Along the Silt Road from Eden

Oxford Street Wycombe

Wycombe on a wet half-term Monday. I’m here for a lunchtime concert at All Saints Church of music by poet and composer Ivor Gurney by Jacobine van Laar and Marisa Thornton Wood. I’ve been mildly obsessed with Gurney since I discovered his connection with the town during the Remapping High Wycombe project – not just that this fascinating overlooked cultural figure had lived and written some of most haunting compositions in Wycombe either side of the First World War, but that he was inspired by his long walks, manic fugues from London to Gloucester and the walk I plan to recreate from Wycombe to Gloucester which he did over two days in late February 1920. I’d tentatively planned to carry out the walk on the anniversary but lack of planning and my inability to cover the 60-odd miles in two short February days meant  postponing till summer.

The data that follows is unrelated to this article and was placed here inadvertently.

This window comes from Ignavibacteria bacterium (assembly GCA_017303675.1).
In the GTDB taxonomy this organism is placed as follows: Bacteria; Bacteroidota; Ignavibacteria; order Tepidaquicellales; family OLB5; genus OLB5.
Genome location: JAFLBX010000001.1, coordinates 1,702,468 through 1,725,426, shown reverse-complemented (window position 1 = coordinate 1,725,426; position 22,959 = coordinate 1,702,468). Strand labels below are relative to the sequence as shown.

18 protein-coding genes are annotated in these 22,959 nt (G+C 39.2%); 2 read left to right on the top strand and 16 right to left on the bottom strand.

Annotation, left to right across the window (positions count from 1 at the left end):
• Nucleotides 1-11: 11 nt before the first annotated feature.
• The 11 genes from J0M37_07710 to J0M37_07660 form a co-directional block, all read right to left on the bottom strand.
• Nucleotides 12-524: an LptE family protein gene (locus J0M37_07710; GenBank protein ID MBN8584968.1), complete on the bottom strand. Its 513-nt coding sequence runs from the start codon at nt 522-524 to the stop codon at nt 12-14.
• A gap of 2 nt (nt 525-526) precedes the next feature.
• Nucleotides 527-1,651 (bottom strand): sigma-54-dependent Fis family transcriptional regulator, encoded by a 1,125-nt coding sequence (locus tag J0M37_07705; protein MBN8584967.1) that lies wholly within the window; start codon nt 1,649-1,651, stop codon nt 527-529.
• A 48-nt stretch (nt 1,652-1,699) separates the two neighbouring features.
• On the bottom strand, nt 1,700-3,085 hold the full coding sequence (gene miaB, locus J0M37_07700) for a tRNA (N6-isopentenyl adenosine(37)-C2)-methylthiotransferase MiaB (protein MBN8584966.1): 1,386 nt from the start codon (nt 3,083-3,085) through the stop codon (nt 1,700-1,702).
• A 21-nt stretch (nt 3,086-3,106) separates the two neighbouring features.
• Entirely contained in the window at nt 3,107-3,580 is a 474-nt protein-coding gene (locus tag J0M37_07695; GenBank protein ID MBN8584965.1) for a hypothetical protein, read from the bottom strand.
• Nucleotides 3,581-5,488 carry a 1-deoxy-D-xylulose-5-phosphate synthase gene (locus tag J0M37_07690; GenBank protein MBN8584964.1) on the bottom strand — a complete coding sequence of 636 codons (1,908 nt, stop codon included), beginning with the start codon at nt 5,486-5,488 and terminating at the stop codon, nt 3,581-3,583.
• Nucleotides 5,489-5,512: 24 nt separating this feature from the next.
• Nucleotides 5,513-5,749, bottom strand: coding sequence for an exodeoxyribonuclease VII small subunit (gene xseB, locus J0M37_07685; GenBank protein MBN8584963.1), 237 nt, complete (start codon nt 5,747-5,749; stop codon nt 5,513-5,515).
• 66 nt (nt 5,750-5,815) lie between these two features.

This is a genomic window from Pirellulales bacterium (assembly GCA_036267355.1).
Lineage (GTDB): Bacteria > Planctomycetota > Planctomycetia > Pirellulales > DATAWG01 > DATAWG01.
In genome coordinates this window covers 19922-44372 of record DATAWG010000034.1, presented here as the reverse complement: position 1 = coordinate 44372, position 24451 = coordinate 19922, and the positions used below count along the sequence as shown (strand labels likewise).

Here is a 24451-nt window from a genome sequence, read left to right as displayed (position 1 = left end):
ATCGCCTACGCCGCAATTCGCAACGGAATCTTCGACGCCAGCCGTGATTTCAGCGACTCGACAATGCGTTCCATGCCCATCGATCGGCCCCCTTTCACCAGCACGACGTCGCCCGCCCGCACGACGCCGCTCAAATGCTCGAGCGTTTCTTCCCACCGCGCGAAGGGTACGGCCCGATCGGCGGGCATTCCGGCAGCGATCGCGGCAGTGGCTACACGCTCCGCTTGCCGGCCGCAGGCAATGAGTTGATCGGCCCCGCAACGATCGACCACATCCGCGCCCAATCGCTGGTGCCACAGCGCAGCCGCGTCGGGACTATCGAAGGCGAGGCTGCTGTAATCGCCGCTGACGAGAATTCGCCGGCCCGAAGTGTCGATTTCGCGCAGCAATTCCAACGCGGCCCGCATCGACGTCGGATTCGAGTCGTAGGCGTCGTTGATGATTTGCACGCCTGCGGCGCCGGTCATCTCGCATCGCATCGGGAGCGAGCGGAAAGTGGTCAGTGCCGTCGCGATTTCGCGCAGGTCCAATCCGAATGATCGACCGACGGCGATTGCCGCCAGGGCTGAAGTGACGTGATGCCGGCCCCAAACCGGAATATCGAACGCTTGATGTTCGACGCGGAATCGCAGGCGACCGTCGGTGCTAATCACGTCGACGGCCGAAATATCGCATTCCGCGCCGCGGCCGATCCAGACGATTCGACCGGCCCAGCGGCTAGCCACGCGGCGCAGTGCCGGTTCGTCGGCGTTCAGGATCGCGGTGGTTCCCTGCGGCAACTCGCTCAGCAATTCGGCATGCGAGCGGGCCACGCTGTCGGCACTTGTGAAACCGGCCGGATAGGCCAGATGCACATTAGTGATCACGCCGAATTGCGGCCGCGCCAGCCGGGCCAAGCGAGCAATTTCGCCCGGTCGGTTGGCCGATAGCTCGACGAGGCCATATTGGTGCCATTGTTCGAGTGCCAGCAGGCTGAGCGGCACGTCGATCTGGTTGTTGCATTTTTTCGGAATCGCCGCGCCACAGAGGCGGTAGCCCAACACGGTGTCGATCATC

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I killed some time wandering familiar childhood streets, devastated by the building of the Eden Shopping Centre – a place that must win the award for most misnamed location ever, perhaps they were playing opposites day in the planning office. We’d feared this when doing our project in response to the redevelopment over 2004-05 but to see it first-hand was depressing. The once thriving High Street dead, Poundland, Iceland, charity shops. The Octagon Centre – the town’s original shopping mall now relegated to the back door of the new scheme with empty units and a few bedraggled shoppers sheltering from the rain. White Hart Street shops boarded up, vacant, the same pattern creeping like a weeping rash round Oxford Street to Frogmore. The Kebab Centre has somehow survived the retail blitz but little else. The guts totally ripped out the town by a covered mall with a particularly big Marks and Spencer, a muffin shop and bowling alley.